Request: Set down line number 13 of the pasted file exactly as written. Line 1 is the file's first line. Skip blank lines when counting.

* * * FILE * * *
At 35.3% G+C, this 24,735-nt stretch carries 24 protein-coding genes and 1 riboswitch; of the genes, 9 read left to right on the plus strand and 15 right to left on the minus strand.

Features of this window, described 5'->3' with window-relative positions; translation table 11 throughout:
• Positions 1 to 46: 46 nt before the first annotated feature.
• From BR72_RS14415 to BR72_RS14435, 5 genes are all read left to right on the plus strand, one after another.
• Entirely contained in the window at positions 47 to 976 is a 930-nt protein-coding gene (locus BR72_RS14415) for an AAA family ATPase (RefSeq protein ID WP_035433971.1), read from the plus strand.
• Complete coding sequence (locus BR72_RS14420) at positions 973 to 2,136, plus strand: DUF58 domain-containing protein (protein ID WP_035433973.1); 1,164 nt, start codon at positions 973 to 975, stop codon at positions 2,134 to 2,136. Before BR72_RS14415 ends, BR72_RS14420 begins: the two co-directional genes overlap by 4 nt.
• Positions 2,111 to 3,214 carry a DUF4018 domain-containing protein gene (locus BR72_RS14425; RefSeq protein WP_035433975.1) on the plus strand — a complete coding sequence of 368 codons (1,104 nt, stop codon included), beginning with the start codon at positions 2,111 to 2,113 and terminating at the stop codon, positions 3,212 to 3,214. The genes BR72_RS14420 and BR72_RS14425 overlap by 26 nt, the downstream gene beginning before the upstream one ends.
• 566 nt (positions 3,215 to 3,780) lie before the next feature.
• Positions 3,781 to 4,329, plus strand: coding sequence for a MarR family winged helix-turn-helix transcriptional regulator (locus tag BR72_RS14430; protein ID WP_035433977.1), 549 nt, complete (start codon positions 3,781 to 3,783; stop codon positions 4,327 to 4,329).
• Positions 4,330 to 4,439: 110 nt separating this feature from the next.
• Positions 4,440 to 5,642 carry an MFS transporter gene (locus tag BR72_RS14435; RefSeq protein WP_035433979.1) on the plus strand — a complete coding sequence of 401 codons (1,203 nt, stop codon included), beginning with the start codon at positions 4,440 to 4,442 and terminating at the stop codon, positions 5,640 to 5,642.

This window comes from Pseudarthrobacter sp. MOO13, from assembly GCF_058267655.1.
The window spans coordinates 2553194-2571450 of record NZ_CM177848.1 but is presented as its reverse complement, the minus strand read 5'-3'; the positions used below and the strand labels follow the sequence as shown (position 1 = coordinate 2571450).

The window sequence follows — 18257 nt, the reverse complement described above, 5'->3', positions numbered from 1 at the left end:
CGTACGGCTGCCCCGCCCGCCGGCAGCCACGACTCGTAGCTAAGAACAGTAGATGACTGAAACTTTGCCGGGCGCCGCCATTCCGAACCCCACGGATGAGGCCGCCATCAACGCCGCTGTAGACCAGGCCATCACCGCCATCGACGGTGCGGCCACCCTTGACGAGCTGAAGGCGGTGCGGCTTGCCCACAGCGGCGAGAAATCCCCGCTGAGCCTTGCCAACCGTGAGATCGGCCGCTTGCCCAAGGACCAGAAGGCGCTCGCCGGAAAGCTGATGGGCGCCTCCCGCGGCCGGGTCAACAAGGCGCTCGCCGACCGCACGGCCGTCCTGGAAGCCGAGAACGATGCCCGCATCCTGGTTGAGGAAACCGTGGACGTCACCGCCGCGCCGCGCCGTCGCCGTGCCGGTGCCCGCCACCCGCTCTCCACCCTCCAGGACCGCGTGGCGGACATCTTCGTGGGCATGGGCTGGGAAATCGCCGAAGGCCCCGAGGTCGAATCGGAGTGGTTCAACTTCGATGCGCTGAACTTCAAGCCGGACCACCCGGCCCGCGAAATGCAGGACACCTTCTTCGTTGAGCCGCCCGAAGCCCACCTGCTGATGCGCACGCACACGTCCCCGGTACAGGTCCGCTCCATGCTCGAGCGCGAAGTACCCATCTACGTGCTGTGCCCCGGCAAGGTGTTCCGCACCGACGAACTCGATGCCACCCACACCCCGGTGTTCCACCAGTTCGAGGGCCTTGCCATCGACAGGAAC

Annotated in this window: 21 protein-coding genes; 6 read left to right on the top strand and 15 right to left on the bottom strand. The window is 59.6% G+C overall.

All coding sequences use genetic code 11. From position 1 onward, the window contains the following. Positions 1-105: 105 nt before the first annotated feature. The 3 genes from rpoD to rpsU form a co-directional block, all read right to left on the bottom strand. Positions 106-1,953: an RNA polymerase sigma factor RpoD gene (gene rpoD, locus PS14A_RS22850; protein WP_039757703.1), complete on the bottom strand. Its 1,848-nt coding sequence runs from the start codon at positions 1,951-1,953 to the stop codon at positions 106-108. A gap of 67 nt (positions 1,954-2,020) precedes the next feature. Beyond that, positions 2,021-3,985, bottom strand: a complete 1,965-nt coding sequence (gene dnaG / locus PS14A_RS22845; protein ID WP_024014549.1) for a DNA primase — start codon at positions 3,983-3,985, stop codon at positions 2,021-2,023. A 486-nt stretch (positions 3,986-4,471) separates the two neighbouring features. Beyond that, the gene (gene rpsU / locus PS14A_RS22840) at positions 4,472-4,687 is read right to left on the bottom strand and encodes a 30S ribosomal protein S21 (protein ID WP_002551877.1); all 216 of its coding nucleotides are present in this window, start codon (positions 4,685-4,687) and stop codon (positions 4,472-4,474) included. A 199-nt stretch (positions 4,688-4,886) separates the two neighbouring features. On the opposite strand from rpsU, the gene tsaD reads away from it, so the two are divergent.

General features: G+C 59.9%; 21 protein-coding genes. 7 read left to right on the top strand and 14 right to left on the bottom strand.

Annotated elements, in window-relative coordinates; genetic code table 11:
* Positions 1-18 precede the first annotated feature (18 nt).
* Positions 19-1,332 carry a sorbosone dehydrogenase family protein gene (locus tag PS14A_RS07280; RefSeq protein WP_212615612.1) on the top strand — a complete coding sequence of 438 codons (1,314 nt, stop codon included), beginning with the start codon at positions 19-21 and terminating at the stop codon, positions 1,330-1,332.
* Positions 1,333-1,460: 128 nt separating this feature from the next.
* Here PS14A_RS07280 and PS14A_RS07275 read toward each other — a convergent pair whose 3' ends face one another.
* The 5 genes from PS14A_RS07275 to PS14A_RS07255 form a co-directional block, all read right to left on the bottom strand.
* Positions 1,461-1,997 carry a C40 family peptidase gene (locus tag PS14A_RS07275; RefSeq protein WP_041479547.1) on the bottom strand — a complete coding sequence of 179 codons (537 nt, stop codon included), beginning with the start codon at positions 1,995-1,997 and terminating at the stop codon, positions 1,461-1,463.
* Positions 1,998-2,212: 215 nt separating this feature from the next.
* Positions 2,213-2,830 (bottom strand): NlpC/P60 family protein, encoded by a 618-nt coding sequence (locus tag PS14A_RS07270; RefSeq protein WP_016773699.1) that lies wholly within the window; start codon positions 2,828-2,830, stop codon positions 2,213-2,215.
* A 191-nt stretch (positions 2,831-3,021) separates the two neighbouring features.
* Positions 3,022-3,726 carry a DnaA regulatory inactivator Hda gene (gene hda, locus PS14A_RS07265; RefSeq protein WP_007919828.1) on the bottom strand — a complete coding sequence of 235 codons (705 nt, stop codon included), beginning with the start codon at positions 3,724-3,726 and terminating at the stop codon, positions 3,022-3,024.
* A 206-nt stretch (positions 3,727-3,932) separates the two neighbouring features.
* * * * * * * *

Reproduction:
The window spans coordinates 2553194-2571450 of record NZ_CM177848.1 but is presented as its reverse complement, the minus strand read 5'-3'; the positions used below and the strand labels follow the sequence as shown (position 1 = coordinate 2571450).